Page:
“This is, surprisingly, her first All Star nomination, which is long overdue and so richly deserved.  She’s a very intelligent player, a great reader of the game and the epitome of a team player,” reflects Mallon.


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McCoy’s Dromintee clubmate James Daly was the Armagh manager who gave the little twin terrors their chance in the county’s senior side after they had starred in his Minor team which won the All Ireland B Championship in 2011.

“Aoife scored a hat-trick of goals in that Minor final and Lauren got Player of the Match so it was evident they were destined for stardom but it was another couple of seasons before I got them into the senior county panel,” recalls Daly.

“Unfortunately for Aoife, she broke her ankle early on in her first year at Queen’s and Lauren was very focused on her studies.  But both of them committed ahead of the 2014 season, went straight into the starting team and never looked back.

“They played wing forward roles, with Lauren on one side and Aoife on the other.  They were two little rockets and we had a special season, winning NFL Division Three and then the Ulster Senior Championship as a surprise package on our way to the All Ireland semis.

“Aoife’s from my own club so maybe I’m a bit biased but I think she should have got an All Star nomination before now as she’s been a top county player for a number of years.  She’s the first female from Dromintee and this is richly deserved recognition.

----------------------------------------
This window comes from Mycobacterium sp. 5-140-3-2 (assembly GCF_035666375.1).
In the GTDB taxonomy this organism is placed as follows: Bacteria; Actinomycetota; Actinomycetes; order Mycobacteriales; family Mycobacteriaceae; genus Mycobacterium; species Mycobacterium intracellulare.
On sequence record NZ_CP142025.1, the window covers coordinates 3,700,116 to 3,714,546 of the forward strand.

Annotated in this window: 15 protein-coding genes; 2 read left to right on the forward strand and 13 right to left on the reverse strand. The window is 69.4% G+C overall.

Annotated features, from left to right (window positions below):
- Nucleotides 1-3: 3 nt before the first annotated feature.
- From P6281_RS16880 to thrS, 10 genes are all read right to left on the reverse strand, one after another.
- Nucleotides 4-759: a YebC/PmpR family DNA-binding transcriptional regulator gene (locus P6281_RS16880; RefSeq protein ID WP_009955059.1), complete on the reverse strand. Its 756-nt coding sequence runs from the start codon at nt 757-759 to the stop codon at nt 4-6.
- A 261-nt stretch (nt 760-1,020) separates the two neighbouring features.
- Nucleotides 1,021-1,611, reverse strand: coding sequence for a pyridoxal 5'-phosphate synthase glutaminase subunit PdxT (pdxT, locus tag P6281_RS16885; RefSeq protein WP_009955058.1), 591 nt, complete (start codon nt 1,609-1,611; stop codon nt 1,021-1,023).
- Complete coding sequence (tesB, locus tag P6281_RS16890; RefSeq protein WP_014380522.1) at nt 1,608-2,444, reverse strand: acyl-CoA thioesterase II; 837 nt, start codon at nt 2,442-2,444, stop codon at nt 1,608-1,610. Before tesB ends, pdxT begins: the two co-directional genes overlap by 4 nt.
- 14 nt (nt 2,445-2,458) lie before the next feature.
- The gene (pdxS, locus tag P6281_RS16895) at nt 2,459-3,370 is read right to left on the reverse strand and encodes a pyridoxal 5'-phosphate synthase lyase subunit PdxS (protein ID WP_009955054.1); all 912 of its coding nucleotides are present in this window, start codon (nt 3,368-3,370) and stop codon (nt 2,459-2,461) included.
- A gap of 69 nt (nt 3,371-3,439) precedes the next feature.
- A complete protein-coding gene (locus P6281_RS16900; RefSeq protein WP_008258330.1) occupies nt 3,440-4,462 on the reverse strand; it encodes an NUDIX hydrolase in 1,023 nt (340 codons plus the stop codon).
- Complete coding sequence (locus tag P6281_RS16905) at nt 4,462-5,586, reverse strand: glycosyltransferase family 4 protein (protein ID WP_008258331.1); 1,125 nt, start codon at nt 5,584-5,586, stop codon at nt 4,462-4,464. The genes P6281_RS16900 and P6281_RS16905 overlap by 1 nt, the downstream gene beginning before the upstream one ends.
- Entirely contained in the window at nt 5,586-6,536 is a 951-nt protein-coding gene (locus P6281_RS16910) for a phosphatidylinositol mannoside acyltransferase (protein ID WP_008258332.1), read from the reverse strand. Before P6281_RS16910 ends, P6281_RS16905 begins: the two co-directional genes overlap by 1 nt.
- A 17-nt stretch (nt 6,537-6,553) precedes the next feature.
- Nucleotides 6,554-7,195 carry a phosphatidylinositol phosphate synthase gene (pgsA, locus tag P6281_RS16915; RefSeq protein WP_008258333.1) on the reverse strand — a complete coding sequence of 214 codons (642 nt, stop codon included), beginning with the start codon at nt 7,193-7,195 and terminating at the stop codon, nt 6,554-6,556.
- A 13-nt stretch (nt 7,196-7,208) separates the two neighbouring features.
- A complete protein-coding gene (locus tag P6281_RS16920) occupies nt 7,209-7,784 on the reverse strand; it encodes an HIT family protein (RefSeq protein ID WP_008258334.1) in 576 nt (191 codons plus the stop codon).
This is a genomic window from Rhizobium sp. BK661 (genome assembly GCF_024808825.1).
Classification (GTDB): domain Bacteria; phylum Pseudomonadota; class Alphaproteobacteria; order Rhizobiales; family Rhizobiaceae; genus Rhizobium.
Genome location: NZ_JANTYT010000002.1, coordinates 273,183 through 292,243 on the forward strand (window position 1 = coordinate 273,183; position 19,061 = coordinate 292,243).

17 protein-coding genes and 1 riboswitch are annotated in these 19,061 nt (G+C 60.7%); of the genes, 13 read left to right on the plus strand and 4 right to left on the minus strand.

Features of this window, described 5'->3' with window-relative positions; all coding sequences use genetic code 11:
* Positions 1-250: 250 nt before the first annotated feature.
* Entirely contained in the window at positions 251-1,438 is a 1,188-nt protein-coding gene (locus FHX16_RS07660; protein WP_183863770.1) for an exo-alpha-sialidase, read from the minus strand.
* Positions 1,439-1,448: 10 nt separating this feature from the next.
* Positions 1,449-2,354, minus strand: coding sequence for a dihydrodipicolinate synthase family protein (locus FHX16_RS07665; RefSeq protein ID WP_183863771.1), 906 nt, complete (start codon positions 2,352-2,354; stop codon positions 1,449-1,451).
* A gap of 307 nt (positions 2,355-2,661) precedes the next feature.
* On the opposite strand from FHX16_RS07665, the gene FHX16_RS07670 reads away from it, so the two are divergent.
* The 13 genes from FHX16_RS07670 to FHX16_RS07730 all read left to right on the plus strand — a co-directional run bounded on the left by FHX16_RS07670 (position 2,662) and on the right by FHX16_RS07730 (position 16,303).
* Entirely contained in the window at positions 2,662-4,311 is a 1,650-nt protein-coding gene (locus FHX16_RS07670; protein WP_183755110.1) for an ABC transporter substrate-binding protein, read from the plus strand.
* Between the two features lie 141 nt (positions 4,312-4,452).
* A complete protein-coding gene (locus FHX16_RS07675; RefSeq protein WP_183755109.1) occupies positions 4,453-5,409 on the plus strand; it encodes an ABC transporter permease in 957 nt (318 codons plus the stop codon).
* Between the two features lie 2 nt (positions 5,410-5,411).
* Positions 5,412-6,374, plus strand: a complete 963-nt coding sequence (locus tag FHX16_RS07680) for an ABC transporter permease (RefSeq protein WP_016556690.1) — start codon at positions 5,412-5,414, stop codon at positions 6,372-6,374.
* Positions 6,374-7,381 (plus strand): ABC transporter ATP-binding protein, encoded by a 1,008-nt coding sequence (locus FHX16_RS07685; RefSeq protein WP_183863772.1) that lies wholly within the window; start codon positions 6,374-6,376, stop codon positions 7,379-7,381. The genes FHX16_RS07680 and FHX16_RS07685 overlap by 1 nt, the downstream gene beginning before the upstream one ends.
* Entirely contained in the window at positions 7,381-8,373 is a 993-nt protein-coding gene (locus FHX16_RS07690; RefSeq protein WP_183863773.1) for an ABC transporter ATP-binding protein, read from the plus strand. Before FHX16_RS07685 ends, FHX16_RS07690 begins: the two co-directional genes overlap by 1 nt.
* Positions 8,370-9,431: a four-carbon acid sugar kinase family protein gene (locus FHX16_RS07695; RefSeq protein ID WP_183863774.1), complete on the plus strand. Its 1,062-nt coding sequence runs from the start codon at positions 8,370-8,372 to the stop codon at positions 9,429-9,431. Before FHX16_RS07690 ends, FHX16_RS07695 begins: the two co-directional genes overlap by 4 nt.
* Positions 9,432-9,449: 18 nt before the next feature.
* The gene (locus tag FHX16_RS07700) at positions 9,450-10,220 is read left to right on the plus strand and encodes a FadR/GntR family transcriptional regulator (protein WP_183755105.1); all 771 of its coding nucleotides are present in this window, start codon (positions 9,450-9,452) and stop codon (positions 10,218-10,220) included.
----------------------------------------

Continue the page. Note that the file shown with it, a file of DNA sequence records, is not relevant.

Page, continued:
“She always listened to what she was told and has been a great pro all her career.  Aoife has trained hard, done her off-season stuff, watches her food and so forth.  Although small, she has become really strong and can ride the hits much better than when she started.

“She’s a real attacking threat and a fantastic carrier who opponents won’t stop with a hand tackle.  Aoife sent me a nice message when she got her nomination and I couldn’t be prouder of her.  She has a great family behind her and everyone’s delighted for her.

“Obviously Lauren comes from an outstanding gaelic football family but she’s up there as a superstar in her own right.  She’s a smashing girl and was always an absolute pleasure to manage whether with the county or at Queen’s or Ulster in the interpros.

“There was some persuasion needed to get her to Armagh because Lauren likes to think things through and only commit if she can give 100 percent.  I was delighted to get her on board because I knew her qualities and that, if she came, she’d be all-in.

“Lauren’s a quality footballer with power, pace and scoring threat, but talent alone won’t cut it at the highest level so her success comes down to ticking all those other boxes too in terms of ambition, competitiveness, doing the gym work and leaving no stone unturned.

“Right from the start with Armagh, I knew how good Lauren was and what she would give you.  She always went and did what was asked, and is a real team player and very respectful but always great craic too around the environment and lifted everybody.

“She was a forward in her early years with Armagh and has recently changed to the backs but you could play Lauren anywhere – well, maybe she’d be a bit short in height to put in goals! – and she’d make sure she did a good job for the team,” declares Daly.

Missing two seasons while in Australia means McConville is considerably behind McCoy in Armagh appearances but the former Crossmaglen captain has played for her county 77 times at adult level without ever being injured or dropped.

A recent Ulster All Star recipient, McConville may miss out on an award at national level like her cousin Rian O’Neill did a few weeks ago as Armagh’s All Ireland quarter-final exit could leave Aimee Mackin as the only Orchard representative in the ceremonial line-up.